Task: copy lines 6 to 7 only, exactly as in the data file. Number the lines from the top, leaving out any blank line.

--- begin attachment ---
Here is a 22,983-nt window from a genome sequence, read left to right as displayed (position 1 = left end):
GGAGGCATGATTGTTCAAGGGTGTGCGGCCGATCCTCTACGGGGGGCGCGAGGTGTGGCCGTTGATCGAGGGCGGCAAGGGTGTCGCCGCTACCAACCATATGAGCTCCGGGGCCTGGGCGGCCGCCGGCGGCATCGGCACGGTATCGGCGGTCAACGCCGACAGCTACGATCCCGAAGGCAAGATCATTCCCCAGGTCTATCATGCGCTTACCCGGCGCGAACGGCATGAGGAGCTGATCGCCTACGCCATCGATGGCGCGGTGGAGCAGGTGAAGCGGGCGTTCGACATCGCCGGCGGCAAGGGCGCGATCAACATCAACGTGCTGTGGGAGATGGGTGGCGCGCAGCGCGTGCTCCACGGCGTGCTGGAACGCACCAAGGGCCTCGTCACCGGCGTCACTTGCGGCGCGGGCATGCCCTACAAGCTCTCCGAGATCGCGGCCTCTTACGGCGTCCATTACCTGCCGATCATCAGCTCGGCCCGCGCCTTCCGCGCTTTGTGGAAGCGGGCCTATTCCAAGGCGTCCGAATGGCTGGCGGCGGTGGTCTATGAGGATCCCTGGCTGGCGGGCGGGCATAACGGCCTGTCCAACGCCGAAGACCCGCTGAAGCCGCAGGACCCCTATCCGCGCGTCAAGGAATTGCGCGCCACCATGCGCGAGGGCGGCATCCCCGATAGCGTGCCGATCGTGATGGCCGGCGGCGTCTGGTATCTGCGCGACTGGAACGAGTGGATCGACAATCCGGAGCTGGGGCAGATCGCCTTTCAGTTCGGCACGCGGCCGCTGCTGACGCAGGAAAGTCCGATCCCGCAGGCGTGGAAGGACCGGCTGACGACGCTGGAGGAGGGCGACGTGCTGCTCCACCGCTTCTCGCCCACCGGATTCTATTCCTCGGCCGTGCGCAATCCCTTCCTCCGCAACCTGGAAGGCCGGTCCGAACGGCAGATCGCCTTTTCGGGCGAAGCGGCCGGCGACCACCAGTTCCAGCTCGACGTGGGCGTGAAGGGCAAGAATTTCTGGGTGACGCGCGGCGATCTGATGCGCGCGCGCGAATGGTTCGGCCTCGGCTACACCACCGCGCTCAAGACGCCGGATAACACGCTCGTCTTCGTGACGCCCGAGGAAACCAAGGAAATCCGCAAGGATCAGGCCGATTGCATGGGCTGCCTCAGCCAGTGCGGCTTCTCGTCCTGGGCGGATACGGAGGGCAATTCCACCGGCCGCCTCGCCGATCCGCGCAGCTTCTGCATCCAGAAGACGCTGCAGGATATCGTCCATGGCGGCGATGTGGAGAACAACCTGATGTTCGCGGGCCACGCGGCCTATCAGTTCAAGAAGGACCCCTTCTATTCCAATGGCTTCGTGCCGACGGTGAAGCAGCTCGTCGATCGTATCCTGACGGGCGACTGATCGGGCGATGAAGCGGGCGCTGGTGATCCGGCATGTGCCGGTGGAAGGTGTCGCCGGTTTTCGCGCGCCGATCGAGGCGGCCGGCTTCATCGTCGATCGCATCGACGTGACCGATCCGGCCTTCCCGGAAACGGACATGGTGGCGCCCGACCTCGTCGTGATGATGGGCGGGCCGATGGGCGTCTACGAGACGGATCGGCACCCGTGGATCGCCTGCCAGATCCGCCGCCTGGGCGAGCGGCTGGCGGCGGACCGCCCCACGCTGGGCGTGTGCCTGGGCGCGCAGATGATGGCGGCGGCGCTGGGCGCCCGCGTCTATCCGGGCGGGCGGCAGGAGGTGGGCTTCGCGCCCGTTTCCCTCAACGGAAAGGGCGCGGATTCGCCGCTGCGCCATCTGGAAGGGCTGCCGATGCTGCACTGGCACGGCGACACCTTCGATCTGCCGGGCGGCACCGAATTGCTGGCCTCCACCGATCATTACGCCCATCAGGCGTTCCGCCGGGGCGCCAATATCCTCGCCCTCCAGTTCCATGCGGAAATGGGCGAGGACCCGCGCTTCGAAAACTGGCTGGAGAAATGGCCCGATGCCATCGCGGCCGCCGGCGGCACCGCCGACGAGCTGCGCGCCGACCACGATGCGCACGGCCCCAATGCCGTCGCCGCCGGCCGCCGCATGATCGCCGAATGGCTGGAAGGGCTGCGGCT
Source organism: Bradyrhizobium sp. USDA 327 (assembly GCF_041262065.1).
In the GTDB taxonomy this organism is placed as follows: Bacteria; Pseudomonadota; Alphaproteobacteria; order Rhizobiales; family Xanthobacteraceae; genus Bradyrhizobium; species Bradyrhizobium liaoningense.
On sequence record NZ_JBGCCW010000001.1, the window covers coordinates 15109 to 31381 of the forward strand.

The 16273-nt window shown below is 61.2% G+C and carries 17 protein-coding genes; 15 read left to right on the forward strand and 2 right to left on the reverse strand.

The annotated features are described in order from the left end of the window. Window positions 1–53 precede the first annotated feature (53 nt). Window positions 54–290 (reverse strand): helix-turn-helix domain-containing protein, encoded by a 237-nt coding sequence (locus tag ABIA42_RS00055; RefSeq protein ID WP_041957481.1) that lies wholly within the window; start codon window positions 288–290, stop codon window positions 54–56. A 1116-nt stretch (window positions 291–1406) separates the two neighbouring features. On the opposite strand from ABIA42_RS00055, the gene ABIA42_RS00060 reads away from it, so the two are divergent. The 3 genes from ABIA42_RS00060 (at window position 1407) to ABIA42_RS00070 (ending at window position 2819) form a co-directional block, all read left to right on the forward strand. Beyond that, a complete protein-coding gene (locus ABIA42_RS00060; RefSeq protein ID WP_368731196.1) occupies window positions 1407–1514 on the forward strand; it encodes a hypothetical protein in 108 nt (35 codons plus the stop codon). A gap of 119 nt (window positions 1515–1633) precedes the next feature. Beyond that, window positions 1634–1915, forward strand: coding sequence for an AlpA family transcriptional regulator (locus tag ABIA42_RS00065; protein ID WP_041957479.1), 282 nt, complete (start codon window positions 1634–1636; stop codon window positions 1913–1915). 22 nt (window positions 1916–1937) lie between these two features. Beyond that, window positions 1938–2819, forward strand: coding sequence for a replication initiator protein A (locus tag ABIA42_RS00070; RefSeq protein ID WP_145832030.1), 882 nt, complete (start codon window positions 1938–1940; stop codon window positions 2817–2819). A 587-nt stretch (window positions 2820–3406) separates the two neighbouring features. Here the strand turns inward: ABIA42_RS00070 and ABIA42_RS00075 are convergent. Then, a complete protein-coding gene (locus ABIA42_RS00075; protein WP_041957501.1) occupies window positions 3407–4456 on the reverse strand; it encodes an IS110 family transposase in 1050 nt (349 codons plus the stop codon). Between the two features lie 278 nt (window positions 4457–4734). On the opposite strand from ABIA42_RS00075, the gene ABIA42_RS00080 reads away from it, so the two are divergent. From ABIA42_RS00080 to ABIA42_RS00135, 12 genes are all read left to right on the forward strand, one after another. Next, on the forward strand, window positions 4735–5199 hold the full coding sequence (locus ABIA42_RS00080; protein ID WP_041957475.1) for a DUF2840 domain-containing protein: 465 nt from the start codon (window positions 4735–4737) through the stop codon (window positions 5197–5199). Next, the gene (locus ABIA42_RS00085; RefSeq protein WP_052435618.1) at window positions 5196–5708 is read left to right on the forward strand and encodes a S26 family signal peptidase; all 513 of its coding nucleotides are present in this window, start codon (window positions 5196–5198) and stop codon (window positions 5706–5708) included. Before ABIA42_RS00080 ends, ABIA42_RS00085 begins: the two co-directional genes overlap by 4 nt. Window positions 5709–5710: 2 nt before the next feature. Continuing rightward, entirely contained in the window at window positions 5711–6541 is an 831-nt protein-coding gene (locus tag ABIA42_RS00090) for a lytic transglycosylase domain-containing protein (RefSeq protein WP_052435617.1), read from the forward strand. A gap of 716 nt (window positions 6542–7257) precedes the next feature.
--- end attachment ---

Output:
The 16273-nt window shown below is 61.2% G+C and carries 17 protein-coding genes; 15 read left to right on the forward strand and 2 right to left on the reverse strand.

The annotated features are described in order from the left end of the window. Window positions 1–53 precede the first annotated feature (53 nt). Window positions 54–290 (reverse strand): helix-turn-helix domain-containing protein, encoded by a 237-nt coding sequence (locus tag ABIA42_RS00055; RefSeq protein ID WP_041957481.1) that lies wholly within the window; start codon window positions 288–290, stop codon window positions 54–56. A 1116-nt stretch (window positions 291–1406) separates the two neighbouring features. On the opposite strand from ABIA42_RS00055, the gene ABIA42_RS00060 reads away from it, so the two are divergent. The 3 genes from ABIA42_RS00060 (at window position 1407) to ABIA42_RS00070 (ending at window position 2819) form a co-directional block, all read left to right on the forward strand. Beyond that, a complete protein-coding gene (locus ABIA42_RS00060; RefSeq protein ID WP_368731196.1) occupies window positions 1407–1514 on the forward strand; it encodes a hypothetical protein in 108 nt (35 codons plus the stop codon). A gap of 119 nt (window positions 1515–1633) precedes the next feature. Beyond that, window positions 1634–1915, forward strand: coding sequence for an AlpA family transcriptional regulator (locus tag ABIA42_RS00065; protein ID WP_041957479.1), 282 nt, complete (start codon window positions 1634–1636; stop codon window positions 1913–1915). 22 nt (window positions 1916–1937) lie between these two features. Beyond that, window positions 1938–2819, forward strand: coding sequence for a replication initiator protein A (locus tag ABIA42_RS00070; RefSeq protein ID WP_145832030.1), 882 nt, complete (start codon window positions 1938–1940; stop codon window positions 2817–2819). A 587-nt stretch (window positions 2820–3406) separates the two neighbouring features. Here the strand turns inward: ABIA42_RS00070 and ABIA42_RS00075 are convergent. Then, a complete protein-coding gene (locus ABIA42_RS00075; protein WP_041957501.1) occupies window positions 3407–4456 on the reverse strand; it encodes an IS110 family transposase in 1050 nt (349 codons plus the stop codon). Between the two features lie 278 nt (window positions 4457–4734). On the opposite strand from ABIA42_RS00075, the gene ABIA42_RS00080 reads away from it, so the two are divergent. From ABIA42_RS00080 to ABIA42_RS00135, 12 genes are all read left to right on the forward strand, one after another. Next, on the forward strand, window positions 4735–5199 hold the full coding sequence (locus ABIA42_RS00080; protein ID WP_041957475.1) for a DUF2840 domain-containing protein: 465 nt from the start codon (window positions 4735–4737) through the stop codon (window positions 5197–5199). Next, the gene (locus ABIA42_RS00085; RefSeq protein WP_052435618.1) at window positions 5196–5708 is read left to right on the forward strand and encodes a S26 family signal peptidase; all 513 of its coding nucleotides are present in this window, start codon (window positions 5196–5198) and stop codon (window positions 5706–5708) included. Before ABIA42_RS00080 ends, ABIA42_RS00085 begins: the two co-directional genes overlap by 4 nt. Window positions 5709–5710: 2 nt before the next feature. Continuing rightward, entirely contained in the window at window positions 5711–6541 is an 831-nt protein-coding gene (locus tag ABIA42_RS00090) for a lytic transglycosylase domain-containing protein (RefSeq protein WP_052435617.1), read from the forward strand. A gap of 716 nt (window positions 6542–7257) precedes the next feature.